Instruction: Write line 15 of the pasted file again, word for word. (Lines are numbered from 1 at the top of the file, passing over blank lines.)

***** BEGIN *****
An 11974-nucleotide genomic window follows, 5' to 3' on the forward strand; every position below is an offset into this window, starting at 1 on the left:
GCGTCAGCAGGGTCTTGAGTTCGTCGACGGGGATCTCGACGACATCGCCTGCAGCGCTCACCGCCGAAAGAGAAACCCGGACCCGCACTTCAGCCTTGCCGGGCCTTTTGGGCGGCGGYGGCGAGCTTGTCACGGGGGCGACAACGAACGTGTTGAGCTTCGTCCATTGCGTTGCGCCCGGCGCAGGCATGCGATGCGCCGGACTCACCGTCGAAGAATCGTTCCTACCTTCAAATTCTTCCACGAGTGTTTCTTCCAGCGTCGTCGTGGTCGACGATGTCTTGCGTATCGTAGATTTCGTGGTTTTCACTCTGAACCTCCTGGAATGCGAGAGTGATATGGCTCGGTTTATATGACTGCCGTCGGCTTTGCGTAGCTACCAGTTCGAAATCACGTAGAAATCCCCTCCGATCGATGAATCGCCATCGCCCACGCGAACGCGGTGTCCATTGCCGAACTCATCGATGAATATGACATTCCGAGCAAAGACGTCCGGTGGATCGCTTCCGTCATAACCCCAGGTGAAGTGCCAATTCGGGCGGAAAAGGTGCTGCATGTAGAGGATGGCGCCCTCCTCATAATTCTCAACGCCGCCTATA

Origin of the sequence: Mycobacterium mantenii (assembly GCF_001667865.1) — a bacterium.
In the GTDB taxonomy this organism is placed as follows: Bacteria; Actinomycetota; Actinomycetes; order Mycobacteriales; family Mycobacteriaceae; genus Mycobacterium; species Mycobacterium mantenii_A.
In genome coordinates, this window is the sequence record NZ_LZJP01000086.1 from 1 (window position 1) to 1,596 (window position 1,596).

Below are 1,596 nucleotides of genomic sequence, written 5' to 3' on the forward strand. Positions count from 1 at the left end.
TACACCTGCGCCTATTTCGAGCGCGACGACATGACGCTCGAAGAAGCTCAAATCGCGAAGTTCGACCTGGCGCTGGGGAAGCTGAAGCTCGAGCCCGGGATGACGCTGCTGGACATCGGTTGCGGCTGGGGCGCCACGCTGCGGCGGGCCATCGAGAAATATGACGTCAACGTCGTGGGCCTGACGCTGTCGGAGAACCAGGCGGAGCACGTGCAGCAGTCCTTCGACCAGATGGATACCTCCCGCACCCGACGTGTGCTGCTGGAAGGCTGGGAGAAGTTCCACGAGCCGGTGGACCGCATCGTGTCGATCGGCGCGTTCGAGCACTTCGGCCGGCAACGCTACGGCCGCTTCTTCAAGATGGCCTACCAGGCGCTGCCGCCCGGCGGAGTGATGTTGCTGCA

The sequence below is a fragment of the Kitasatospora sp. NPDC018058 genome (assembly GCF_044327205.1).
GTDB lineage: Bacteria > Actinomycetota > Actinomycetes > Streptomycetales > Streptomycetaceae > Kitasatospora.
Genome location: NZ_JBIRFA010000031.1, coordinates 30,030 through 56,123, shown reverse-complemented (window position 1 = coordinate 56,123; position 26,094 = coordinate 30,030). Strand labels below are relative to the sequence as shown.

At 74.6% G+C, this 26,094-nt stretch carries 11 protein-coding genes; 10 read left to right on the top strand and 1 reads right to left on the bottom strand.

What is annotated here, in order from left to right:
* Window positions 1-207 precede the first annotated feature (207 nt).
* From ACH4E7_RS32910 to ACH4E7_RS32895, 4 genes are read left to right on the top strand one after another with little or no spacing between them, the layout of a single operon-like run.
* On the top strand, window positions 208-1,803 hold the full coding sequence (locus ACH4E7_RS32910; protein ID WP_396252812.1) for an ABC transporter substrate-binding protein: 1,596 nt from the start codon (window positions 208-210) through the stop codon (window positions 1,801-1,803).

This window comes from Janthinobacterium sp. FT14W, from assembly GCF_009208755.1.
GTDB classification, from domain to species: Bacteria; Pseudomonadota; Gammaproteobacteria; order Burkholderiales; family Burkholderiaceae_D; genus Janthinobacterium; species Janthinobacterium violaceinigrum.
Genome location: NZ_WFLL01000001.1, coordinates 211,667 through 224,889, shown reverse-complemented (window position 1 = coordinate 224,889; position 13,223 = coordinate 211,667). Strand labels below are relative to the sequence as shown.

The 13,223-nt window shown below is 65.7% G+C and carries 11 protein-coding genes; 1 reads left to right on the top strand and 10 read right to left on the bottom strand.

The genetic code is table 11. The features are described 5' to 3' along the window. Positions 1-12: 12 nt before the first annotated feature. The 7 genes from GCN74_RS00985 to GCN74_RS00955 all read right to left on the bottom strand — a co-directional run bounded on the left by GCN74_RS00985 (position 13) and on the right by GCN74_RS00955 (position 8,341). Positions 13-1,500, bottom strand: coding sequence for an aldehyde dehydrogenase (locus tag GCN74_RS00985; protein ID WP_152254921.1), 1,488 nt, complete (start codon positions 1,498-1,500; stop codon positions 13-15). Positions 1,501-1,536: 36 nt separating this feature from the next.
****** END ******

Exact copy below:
* On the top strand, window positions 208-1,803 hold the full coding sequence (locus ACH4E7_RS32910; protein ID WP_396252812.1) for an ABC transporter substrate-binding protein: 1,596 nt from the start codon (window positions 208-210) through the stop codon (window positions 1,801-1,803).